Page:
Middle-east Arab News Opinion | Asharq Al-awsat

Opinion: Fabricating news in the digital age | ASHARQ AL-AWSAT English Archive 2005 -2017
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Romanian Razvan Cernaianu, formerly known as a hacker by the name of TinKode, works at his laptop in his office in Bucharest in this March 15, 2013 file picture. After hacking the Pentagon, NASA and Britain’s Royal Navy for fun, TinKode got a real job as a computer security expert for a Romanian cyber safety consultancy. (REUTERS/Bogdan Cristel/Files)

Even as it opened up new horizons in the field of information technology and allowed for a rapid exchange of information across the world, the era of the Internet and social media has created a lot of room for misunderstandings. The Internet has often been used to illicitly gain access to certain information and news, whether by individuals, organizations or even regimes. This is in order to broadcast rumors that spread like wildfire and cause damage before anybody can discover they are not true.

The most recent example of such fabrication occurred about a month ago, when Wall Street collided with social media after the Twitter account of one of the world’s most reputable news agency, the Associated Press, was hacked.

The tweet—for which the Assad-affiliated Syrian Electronic Army claimed responsibility—reported that two explosions had targeted the White House and that US president Barack Obama had been injured.

This tweet went viral in seconds, before the international news agency could correct the report, leading to a 149-point fall in the Dow Jones Industrial Average—which measures the financial performance of 30 major US companies—resulting in losses of tens of billions of dollars The Associated Press issued a statement clarifying that the agency’s Twitter account had been hacked while the White House denied the news through its official spokesman, who dismissed the tweet by saying that he had just met with the president a short while before.

Within minutes, the market recovered from the initial freefall, raising questions about the influence that news from social media sources has on the brokers, sometimes prompting them to buy and sell based on unsubstantiated reports. This is one of the side effects of the rapid exchange of information made available by the Internet, for although this has opened the horizons to the business world, it has also created an army of hackers waiting to seize any opportunity.

This incident might be the most prominent in terms of the damages it caused to the market, which is sensitive to such news; however, hackers have a long record of spreading rumors and leaking information.

If any hacker wants to promote or spread such rumors, then the best way to do this is via a prominent media outlet or news agency. Only then will the general public deal with this news as if it were real, without seeking confirmation elsewhere.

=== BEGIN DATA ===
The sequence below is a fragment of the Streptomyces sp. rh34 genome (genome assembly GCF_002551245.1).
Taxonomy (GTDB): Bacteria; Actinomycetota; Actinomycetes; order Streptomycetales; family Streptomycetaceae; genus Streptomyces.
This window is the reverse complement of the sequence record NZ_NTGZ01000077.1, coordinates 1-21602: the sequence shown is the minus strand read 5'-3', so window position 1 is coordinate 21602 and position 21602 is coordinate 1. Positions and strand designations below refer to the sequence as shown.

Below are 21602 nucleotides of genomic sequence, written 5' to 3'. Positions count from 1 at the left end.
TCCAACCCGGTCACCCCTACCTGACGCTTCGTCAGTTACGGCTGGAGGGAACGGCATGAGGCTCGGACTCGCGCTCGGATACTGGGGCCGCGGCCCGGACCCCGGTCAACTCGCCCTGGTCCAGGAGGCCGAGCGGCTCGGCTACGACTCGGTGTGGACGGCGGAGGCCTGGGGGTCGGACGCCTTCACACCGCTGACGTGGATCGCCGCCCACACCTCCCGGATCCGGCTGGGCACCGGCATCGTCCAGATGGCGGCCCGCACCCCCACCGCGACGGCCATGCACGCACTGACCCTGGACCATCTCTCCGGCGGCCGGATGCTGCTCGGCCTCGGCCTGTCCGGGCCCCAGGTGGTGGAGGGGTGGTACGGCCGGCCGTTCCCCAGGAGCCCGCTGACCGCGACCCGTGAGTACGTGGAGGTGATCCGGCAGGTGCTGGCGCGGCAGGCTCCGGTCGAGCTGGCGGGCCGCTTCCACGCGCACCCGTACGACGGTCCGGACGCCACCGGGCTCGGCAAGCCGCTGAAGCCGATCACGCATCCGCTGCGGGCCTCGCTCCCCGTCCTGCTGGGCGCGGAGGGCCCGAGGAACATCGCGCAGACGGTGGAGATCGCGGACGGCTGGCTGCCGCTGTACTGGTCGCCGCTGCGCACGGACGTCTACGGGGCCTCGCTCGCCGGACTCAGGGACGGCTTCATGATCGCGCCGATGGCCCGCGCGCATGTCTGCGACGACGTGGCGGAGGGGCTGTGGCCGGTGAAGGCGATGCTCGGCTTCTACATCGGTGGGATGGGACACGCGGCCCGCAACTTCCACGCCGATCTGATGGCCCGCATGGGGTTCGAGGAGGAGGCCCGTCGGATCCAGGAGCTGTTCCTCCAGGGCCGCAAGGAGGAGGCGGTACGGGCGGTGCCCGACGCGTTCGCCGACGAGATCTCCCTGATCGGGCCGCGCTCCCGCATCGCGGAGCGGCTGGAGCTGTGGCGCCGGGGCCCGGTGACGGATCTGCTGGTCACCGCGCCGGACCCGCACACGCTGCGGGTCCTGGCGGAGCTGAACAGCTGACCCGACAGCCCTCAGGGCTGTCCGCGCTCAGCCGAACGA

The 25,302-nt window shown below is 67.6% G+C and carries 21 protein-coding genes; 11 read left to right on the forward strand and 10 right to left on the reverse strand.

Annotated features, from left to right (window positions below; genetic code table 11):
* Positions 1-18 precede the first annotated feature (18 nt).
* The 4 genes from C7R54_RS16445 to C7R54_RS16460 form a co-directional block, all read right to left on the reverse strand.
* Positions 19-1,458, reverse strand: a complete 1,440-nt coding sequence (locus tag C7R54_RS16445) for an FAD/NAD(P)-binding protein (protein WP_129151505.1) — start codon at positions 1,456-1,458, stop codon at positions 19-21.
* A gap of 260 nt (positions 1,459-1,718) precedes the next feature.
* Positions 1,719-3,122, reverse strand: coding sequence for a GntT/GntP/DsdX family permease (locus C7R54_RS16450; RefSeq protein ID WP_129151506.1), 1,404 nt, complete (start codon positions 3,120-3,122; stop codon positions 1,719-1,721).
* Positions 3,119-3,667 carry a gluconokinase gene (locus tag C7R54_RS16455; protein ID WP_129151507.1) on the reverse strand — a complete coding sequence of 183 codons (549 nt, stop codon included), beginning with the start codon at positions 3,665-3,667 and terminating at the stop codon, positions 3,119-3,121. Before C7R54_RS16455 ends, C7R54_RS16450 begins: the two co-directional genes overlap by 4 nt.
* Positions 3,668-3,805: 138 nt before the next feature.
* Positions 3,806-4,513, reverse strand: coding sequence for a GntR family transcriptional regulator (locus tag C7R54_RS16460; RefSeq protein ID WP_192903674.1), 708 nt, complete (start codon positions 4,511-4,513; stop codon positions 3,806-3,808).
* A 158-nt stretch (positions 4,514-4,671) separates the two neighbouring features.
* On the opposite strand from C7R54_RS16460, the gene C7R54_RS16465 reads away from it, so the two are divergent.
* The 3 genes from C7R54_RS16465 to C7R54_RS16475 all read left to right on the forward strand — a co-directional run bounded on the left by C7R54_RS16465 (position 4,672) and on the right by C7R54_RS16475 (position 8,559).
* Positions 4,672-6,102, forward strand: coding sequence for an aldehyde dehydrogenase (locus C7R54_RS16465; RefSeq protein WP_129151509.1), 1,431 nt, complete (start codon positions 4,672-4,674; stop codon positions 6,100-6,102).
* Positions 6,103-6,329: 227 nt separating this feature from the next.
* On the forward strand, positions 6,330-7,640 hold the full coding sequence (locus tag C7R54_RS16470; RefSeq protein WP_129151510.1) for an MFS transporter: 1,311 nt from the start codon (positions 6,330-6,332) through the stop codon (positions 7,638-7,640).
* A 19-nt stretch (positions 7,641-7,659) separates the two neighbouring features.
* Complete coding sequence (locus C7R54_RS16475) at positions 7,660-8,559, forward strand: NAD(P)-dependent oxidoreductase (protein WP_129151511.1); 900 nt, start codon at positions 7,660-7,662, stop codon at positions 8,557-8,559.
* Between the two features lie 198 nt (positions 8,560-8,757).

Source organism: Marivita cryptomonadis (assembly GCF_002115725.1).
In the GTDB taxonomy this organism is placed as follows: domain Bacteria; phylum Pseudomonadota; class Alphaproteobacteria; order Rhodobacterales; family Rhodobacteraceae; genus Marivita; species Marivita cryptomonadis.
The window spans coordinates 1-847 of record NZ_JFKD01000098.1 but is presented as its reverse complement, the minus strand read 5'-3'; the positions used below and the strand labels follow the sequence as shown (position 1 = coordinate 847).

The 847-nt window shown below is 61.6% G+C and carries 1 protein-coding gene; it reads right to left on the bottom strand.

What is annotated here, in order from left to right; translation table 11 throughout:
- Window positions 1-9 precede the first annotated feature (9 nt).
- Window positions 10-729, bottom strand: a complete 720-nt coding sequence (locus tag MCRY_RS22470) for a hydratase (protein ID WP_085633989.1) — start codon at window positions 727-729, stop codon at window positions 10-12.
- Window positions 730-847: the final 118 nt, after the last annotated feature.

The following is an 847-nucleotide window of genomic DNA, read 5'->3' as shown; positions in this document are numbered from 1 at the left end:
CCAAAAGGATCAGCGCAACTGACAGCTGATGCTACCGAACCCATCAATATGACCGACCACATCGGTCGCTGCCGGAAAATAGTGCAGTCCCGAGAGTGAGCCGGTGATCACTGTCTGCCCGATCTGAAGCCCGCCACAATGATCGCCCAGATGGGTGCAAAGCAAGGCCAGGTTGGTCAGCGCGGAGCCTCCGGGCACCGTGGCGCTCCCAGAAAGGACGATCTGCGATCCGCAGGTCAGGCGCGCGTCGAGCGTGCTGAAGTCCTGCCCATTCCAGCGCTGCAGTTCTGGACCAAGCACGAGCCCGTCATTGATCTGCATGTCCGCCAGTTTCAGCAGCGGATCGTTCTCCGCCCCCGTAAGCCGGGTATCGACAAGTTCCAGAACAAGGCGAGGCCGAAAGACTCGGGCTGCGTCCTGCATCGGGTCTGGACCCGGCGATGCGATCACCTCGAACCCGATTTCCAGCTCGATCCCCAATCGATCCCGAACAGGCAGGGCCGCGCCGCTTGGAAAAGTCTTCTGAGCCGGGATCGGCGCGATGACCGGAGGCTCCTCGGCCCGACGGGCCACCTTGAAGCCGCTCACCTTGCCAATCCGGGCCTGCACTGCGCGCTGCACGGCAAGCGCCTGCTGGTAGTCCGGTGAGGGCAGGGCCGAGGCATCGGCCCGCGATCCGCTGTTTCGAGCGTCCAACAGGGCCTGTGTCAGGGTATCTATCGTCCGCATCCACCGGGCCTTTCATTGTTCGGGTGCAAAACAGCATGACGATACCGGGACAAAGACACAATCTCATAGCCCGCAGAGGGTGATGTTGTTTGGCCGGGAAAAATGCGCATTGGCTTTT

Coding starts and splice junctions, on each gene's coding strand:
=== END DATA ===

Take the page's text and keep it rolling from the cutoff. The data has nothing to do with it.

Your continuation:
Sometimes the fabrication of news is done on purpose, where an obscure media outlet promotes news until a major news agency circulates it, allowing this to spread unsubstantiated.

In a funny incident, a local Iranian news agency quoted a well-known satirical American website as claiming that according to a survey, the majority of rural Americans would vote for Ahmadinejad against Obama because they prefer the character of the Iranian president.

One day later, a Chinese newspaper claimed that, according to a US report, North Korean leader Kim Jong-un is the most handsome man alive. Upon closer examination, it was revealed that the two pieces of news come from one source—namely, an American website that is known for its satirical news reports. Because the stories matched their political ideologies, those who quoted the US website did not seek to verify or examine the news in question.

Bizarrely, a number of news agencies reported that according to the World Health Organization (WHO), blondes will “die out in 200 years” as a result of declining birth rates in the West and mass immigration. WHO did not prepare this report, and no one knows the source of this news or how it came to be reported so widely.

These fabricated news stories, as well as the hacking of financial institutions, may be part of the side effects of this era where information can be rapidly exchanged. However, this era has a more positive side, regarding the documentation and search for information as well as the job opportunities that have been made available by the Internet and social media. Since every era has its own challenges, the challenges posed by this digital era lie in verifying information, protecting accounts against hackers, and combating digital piracy.